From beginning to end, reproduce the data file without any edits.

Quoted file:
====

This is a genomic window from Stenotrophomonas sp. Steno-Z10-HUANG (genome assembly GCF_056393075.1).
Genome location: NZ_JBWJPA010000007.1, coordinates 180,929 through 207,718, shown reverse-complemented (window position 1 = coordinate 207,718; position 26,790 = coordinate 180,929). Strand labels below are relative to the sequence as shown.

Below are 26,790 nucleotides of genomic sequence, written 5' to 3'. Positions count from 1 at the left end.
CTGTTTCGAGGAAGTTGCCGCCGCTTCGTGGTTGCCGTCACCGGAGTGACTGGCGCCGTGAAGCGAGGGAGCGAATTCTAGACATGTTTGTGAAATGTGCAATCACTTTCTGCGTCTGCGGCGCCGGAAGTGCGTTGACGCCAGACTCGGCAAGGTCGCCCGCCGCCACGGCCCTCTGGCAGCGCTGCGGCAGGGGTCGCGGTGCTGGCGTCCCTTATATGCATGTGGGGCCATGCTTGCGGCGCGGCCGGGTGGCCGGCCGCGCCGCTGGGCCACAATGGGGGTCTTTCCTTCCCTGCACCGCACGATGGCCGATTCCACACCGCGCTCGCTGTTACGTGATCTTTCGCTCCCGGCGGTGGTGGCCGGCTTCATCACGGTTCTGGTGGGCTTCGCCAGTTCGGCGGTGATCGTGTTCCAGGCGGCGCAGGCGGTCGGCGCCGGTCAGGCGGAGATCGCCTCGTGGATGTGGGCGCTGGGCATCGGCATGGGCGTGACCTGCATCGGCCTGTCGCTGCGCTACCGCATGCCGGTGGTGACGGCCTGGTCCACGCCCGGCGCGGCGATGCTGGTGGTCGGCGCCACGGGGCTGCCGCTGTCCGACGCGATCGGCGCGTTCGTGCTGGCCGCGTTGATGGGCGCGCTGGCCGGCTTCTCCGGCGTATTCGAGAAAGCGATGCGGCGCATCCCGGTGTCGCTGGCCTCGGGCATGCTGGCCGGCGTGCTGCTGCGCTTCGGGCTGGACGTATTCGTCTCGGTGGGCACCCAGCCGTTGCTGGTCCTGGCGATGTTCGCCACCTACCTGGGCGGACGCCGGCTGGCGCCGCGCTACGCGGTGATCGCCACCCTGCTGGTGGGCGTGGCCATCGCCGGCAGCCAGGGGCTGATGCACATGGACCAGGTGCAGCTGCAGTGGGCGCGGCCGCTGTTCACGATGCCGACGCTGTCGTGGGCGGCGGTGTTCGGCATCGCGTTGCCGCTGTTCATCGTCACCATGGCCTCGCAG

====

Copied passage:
This is a genomic window from Stenotrophomonas sp. Steno-Z10-HUANG (genome assembly GCF_056393075.1).
Genome location: NZ_JBWJPA010000007.1, coordinates 180,929 through 207,718, shown reverse-complemented (window position 1 = coordinate 207,718; position 26,790 = coordinate 180,929). Strand labels below are relative to the sequence as shown.

Below are 26,790 nucleotides of genomic sequence, written 5' to 3'. Positions count from 1 at the left end.
CTGTTTCGAGGAAGTTGCCGCCGCTTCGTGGTTGCCGTCACCGGAGTGACTGGCGCCGTGAAGCGAGGGAGCGAATTCTAGACATGTTTGTGAAATGTGCAATCACTTTCTGCGTCTGCGGCGCCGGAAGTGCGTTGACGCCAGACTCGGCAAGGTCGCCCGCCGCCACGGCCCTCTGGCAGCGCTGCGGCAGGGGTCGCGGTGCTGGCGTCCCTTATATGCATGTGGGGCCATGCTTGCGGCGCGGCCGGGTGGCCGGCCGCGCCGCTGGGCCACAATGGGGGTCTTTCCTTCCCTGCACCGCACGATGGCCGATTCCACACCGCGCTCGCTGTTACGTGATCTTTCGCTCCCGGCGGTGGTGGCCGGCTTCATCACGGTTCTGGTGGGCTTCGCCAGTTCGGCGGTGATCGTGTTCCAGGCGGCGCAGGCGGTCGGCGCCGGTCAGGCGGAGATCGCCTCGTGGATGTGGGCGCTGGGCATCGGCATGGGCGTGACCTGCATCGGCCTGTCGCTGCGCTACCGCATGCCGGTGGTGACGGCCTGGTCCACGCCCGGCGCGGCGATGCTGGTGGTCGGCGCCACGGGGCTGCCGCTGTCCGACGCGATCGGCGCGTTCGTGCTGGCCGCGTTGATGGGCGCGCTGGCCGGCTTCTCCGGCGTATTCGAGAAAGCGATGCGGCGCATCCCGGTGTCGCTGGCCTCGGGCATGCTGGCCGGCGTGCTGCTGCGCTTCGGGCTGGACGTATTCGTCTCGGTGGGCACCCAGCCGTTGCTGGTCCTGGCGATGTTCGCCACCTACCTGGGCGGACGCCGGCTGGCGCCGCGCTACGCGGTGATCGCCACCCTGCTGGTGGGCGTGGCCATCGCCGGCAGCCAGGGGCTGATGCACATGGACCAGGTGCAGCTGCAGTGGGCGCGGCCGCTGTTCACGATGCCGACGCTGTCGTGGGCGGCGGTGTTCGGCATCGCGTTGCCGCTGTTCATCGTCACCATGGCCTCGCAG